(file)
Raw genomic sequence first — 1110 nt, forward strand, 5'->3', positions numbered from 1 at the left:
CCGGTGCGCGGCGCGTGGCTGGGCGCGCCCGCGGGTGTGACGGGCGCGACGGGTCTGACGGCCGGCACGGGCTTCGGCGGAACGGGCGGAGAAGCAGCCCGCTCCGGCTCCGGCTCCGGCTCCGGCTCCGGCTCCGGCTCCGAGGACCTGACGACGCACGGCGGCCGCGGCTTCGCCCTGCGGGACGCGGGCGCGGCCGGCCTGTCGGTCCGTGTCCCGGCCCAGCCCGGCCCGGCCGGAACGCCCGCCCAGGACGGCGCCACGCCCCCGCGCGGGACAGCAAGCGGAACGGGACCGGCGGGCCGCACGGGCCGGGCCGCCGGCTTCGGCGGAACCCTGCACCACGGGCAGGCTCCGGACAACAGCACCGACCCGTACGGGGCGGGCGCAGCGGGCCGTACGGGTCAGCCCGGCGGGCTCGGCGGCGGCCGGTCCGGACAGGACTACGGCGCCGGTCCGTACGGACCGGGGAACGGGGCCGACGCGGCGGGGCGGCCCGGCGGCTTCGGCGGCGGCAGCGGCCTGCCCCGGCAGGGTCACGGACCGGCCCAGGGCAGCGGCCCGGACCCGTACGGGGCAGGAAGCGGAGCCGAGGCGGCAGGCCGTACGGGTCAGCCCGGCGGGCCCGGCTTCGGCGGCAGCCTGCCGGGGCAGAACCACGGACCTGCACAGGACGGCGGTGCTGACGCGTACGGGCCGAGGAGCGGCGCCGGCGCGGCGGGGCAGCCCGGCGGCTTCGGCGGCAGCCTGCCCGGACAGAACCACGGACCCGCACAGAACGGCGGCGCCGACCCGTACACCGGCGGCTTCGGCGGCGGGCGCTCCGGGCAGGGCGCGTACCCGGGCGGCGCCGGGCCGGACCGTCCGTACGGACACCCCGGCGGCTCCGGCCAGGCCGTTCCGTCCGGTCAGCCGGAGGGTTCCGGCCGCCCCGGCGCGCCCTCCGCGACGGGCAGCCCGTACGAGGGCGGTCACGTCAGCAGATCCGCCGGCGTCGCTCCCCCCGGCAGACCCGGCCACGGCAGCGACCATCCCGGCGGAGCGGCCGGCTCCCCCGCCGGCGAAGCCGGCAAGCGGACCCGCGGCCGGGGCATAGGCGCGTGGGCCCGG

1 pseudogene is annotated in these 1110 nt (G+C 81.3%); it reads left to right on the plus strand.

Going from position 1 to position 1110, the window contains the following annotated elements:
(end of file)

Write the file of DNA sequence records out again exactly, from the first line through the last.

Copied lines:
Raw genomic sequence first — 1110 nt, forward strand, 5'->3', positions numbered from 1 at the left:
CCGGTGCGCGGCGCGTGGCTGGGCGCGCCCGCGGGTGTGACGGGCGCGACGGGTCTGACGGCCGGCACGGGCTTCGGCGGAACGGGCGGAGAAGCAGCCCGCTCCGGCTCCGGCTCCGGCTCCGGCTCCGGCTCCGGCTCCGAGGACCTGACGACGCACGGCGGCCGCGGCTTCGCCCTGCGGGACGCGGGCGCGGCCGGCCTGTCGGTCCGTGTCCCGGCCCAGCCCGGCCCGGCCGGAACGCCCGCCCAGGACGGCGCCACGCCCCCGCGCGGGACAGCAAGCGGAACGGGACCGGCGGGCCGCACGGGCCGGGCCGCCGGCTTCGGCGGAACCCTGCACCACGGGCAGGCTCCGGACAACAGCACCGACCCGTACGGGGCGGGCGCAGCGGGCCGTACGGGTCAGCCCGGCGGGCTCGGCGGCGGCCGGTCCGGACAGGACTACGGCGCCGGTCCGTACGGACCGGGGAACGGGGCCGACGCGGCGGGGCGGCCCGGCGGCTTCGGCGGCGGCAGCGGCCTGCCCCGGCAGGGTCACGGACCGGCCCAGGGCAGCGGCCCGGACCCGTACGGGGCAGGAAGCGGAGCCGAGGCGGCAGGCCGTACGGGTCAGCCCGGCGGGCCCGGCTTCGGCGGCAGCCTGCCGGGGCAGAACCACGGACCTGCACAGGACGGCGGTGCTGACGCGTACGGGCCGAGGAGCGGCGCCGGCGCGGCGGGGCAGCCCGGCGGCTTCGGCGGCAGCCTGCCCGGACAGAACCACGGACCCGCACAGAACGGCGGCGCCGACCCGTACACCGGCGGCTTCGGCGGCGGGCGCTCCGGGCAGGGCGCGTACCCGGGCGGCGCCGGGCCGGACCGTCCGTACGGACACCCCGGCGGCTCCGGCCAGGCCGTTCCGTCCGGTCAGCCGGAGGGTTCCGGCCGCCCCGGCGCGCCCTCCGCGACGGGCAGCCCGTACGAGGGCGGTCACGTCAGCAGATCCGCCGGCGTCGCTCCCCCCGGCAGACCCGGCCACGGCAGCGACCATCCCGGCGGAGCGGCCGGCTCCCCCGCCGGCGAAGCCGGCAAGCGGACCCGCGGCCGGGGCATAGGCGCGTGGGCCCGG

1 pseudogene is annotated in these 1110 nt (G+C 81.3%); it reads left to right on the plus strand.

Going from position 1 to position 1110, the window contains the following annotated elements: